this will be trivial
, and some might even go as far as saying not to make shit up
but as my
adherence to my pledge to educate about the technical aspects of firearms, I write this wu.
A basic introduction is in order. We all know that the military uses firearms, how else do you think they work? And these firearms use ammunition, aka cartridges and less properly called, bullets. Cartridges such as the 7.62x51 and 5.56x45, both currently standard NATO rifle rounds were, believe it or not, not originally created to be used for military purposes. They were respectively known as .308 Winchester and .223 Remington. It was only through the adoption of NATO did they become elements of the war machine.
Now here is the point of this wu, is there a vital difference between the .223 Remington, which for all practical purposes is a "civilian" round, and the 5.56x45 which is almost the exact same round but being labelled so is considered "military"? Also note that the specs for .223 Remington is established and published by SAAMI while it is NATO that does the same for the 5.56x45
Here is the explanation.
It is often asked whether a certain rifle features NATO (North Atlantic Treaty Organization) or SAAMI (Small Arms and Ammunition Manufacturers Institute) standard chambers, and whether it makes any difference.
.223 Remington (SAAMI standard) and 5.56mm (NATO standard) rifle chambers are almost identical. The difference is largely limited to the “freebore,” the cylindrical space in front of the case mouth, and the “lead” or “leade,” the tapered region that eases the bullet into full engagement with the rifling. NATO and SAAMI cartridges can normally be used interchangeably with no problem.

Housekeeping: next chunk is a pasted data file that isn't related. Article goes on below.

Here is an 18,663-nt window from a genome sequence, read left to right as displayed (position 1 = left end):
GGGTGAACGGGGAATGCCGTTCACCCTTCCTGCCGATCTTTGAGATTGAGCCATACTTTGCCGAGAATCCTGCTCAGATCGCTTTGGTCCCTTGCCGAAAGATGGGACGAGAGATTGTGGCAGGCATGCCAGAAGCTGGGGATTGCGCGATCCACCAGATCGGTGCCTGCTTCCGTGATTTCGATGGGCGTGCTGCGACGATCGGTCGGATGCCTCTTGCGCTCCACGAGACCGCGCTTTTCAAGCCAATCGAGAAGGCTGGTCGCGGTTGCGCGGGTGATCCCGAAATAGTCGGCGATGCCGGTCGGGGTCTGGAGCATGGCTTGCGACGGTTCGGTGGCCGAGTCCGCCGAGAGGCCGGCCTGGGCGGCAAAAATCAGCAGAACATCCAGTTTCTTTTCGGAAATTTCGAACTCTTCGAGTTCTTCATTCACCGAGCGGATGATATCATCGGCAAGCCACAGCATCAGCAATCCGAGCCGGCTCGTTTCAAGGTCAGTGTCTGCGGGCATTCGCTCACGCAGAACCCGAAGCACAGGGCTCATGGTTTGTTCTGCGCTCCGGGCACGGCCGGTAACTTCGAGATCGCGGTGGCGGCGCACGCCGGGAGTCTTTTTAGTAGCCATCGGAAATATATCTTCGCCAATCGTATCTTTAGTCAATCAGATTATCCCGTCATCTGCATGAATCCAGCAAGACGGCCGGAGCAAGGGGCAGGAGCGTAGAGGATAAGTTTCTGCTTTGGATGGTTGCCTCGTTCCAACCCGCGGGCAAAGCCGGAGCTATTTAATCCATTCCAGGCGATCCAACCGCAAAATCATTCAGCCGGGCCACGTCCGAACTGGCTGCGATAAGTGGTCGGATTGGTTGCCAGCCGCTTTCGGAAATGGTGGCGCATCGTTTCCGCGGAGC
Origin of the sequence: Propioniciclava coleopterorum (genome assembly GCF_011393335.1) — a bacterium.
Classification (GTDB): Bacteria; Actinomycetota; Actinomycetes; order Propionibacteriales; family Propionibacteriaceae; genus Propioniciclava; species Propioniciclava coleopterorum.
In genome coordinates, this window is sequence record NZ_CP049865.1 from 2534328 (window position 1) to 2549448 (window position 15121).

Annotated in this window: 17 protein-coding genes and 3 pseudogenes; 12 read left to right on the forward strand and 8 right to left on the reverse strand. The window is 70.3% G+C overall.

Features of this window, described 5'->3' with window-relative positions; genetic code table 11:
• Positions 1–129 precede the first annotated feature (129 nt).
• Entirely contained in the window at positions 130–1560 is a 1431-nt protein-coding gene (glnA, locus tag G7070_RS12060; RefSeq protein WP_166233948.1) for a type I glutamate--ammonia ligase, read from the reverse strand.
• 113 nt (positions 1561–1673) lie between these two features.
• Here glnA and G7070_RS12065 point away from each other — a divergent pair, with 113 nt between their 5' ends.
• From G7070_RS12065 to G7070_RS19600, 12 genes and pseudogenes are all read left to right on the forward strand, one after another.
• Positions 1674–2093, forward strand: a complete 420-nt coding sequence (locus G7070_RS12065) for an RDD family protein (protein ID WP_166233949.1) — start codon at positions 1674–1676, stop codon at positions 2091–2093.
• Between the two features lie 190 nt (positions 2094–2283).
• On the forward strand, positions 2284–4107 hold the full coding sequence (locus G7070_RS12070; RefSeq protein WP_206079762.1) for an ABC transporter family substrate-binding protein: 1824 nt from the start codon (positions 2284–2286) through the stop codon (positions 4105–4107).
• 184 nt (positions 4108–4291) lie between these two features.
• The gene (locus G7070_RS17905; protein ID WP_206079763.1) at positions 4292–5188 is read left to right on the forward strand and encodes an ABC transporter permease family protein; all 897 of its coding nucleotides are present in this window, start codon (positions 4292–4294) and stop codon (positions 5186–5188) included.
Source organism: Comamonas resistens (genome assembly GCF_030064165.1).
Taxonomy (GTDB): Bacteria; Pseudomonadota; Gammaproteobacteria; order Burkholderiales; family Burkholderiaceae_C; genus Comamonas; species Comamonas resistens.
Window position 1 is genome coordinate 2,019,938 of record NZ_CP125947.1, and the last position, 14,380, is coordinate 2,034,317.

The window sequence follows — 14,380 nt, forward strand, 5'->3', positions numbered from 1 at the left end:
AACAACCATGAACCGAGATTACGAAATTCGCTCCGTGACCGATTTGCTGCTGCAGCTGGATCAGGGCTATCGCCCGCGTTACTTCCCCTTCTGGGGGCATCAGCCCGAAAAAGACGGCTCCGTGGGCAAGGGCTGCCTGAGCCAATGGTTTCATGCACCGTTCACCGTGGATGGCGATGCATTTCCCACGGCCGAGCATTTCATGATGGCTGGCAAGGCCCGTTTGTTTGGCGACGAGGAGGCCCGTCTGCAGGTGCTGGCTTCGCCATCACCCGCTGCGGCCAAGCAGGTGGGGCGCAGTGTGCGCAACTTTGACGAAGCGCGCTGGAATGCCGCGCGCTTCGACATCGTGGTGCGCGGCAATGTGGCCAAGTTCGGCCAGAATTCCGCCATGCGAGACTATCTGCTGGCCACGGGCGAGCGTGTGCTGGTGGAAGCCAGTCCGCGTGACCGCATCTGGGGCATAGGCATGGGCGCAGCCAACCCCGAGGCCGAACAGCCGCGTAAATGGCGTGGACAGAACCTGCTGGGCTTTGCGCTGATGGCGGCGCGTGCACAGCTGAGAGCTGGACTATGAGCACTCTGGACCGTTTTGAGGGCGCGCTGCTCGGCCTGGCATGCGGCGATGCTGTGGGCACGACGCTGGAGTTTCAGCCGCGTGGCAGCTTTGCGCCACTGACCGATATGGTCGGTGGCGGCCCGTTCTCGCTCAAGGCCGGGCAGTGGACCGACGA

The SAAMI chamber features a less freebore and a tighter leade, which normally provide better bullet fit and match-grade accuracy than the NATO chamber. It is wonderfully suited to match bullets. ArmaLite, for example, uses a SAAMI chamber in all ArmaLite and Eagle Arms match and hunting rifles, and most of its M15A2 and M15A4 standard grade rifles.
Millions of rounds of NATO ammunition have been fired safely in Eagle Arms' and ArmaLite’s SAAMI chambers over the past 15 years.
Occasionally a non-standard round (of generally imported) ammunition will fit too tightly in the leade, and resistance to early bullet movement can cause elevated chamber pressures. These pressures are revealed by overly flattened or powder stains that reveal gasses leaking around the primer.
The first few rounds of ALL ammunition, from whatever source or lot, should be checked for pressure and other signs of defect before firing large quantities. If you have a problem, you can generally bet that the ammunition meets neither SAAMI or NATO specifications.
All ArmaLite 5.56mm barrels bear markings on the top of the barrel in front of the sight base. If no marking is present the barrel is a .223 Remington SAMMI standard barrel. ArmaLite has adopted a practice of using SAAMI chambers in its stainless steel match barrels and the NATO chamber in moly (phosphated) and chrome-lined barrels.
ArmaLite’s larger AR-10 rifles are all chambered with 7.62mm NATO chambers, so no marking is used. .308 Winchester (SAAMI standard) ammunition functions perfectly in the 7.62mm chambers.
Armalite is only one of the brands of gun makers that make the AR-15 rifle. Others like Bushmaster, Colt, and Elisco make similar rifles and what is written here also applies.
Too technical? Well, it is. Sorry about your brain.